Oregon, California lawmakers introduce bill to teach kids, teachers, parents dangers of fentanyl
PORTLAND Ore. (KPTV) - Oregon and California state leaders, including Representative Suzanne Bonamici, introduced a new bill called the Fentanyl Awareness For Children And Teens In School Act on Thursday.
The bill is designed protect students from fentanyl poisoning by educating kids, parents and teachers in schools across America.
“The bottom line is this legislation will save lives,” says Rep. Bonamici. “Awareness curriculum, like this should be available to students and families across the country.”
The bipartisan proposal would create a pilot grant program at the Department of Health and Human Services to develop partnerships between local and state education, public health agencies and nonprofit organizations, helping them to to provide education, awareness and prevent the misuse of opioids.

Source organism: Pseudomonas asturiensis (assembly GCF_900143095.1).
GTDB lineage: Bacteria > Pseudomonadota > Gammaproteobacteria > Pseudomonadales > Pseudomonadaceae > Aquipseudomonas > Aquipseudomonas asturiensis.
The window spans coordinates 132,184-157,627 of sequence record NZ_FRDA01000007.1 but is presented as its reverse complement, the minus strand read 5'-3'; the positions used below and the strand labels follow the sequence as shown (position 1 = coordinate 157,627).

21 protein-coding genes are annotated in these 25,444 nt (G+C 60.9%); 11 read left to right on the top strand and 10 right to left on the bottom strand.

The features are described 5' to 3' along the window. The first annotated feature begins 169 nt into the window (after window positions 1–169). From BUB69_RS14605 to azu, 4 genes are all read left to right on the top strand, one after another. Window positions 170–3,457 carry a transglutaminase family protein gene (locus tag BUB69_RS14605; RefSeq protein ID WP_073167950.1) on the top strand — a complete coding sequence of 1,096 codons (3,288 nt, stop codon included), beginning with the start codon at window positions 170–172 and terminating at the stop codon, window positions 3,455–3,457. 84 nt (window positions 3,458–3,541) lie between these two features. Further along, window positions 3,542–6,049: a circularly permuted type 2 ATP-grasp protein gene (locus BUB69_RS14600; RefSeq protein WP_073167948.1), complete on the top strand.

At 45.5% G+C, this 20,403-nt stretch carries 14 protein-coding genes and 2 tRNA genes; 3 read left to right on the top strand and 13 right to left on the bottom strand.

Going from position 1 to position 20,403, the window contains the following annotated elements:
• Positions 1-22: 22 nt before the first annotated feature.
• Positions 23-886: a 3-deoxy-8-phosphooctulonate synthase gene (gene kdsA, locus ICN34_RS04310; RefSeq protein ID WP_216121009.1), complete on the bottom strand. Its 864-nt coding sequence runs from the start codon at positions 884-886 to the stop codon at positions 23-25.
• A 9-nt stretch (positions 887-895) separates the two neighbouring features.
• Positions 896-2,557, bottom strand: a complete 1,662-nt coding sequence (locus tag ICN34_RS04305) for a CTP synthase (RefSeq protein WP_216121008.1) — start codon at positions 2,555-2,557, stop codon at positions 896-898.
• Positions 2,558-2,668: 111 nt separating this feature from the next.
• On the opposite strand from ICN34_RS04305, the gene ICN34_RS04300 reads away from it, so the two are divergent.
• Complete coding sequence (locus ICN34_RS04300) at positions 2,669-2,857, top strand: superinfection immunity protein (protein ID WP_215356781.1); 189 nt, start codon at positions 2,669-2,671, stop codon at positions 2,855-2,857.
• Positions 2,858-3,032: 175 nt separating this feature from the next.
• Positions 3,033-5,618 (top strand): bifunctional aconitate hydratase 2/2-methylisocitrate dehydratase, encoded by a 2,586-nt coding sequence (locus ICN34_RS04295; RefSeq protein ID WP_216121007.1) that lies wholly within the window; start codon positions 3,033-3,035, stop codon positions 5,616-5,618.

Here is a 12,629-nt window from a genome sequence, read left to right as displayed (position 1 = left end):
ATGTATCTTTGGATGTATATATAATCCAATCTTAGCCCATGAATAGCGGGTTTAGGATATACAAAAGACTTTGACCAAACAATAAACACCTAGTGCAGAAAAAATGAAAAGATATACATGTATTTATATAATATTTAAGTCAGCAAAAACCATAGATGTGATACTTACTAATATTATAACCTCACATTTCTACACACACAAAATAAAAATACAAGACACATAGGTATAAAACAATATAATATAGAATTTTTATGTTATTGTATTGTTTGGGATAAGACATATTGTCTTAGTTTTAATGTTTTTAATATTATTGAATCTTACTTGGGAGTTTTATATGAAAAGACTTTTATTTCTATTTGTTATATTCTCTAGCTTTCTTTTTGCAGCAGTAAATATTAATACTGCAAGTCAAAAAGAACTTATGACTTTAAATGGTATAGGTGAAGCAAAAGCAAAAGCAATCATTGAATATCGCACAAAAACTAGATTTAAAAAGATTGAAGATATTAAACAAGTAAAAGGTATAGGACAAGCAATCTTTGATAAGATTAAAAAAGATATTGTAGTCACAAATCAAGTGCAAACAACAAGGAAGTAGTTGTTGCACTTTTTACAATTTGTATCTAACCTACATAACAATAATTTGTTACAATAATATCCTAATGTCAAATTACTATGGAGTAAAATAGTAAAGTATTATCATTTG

The bill would also allow school health centers to use funding for naloxone.
Officials found that only 36% of teens across the country are aware of fentanyl is often used in fake pills.
The FACTS Act was inspired by the Beaverton School Districts Fake and Fentanyl Awareness Program which teaches kids about fentanyl in health class. The program was prompted after the district lost several students to fentanyl-related deaths in 2020 and 2021. BSD says they will be adding a lesson for high school students on how to recognize an overdose, and how to react to them.
Michele Stroh lost her son, 25-year-old Keaton Stroh, from a fentanyl overdose in 2020 and says she had no idea what fentanyl was and if she had better education on the matter, she would have had a better understanding. Stroh is also an Oregon City School District Board member and says in May, the district also implemented programs regarding fentanyl.
“With education comes understanding. What we found on the students surveys is that students aren’t understanding how deadly fentanyl actually is,” says Stroh. “We talked to them about how to administer Narcan, not to be afraid of it call for the help and make the effort.”
She says she is in favor of the bill, but the conversation starts at home.
“This is one of the hardest conversations to have and the severity of it, the more you have a candid conversation and not a parent coming down on you, conversation opens to them actually and asking more questions.”
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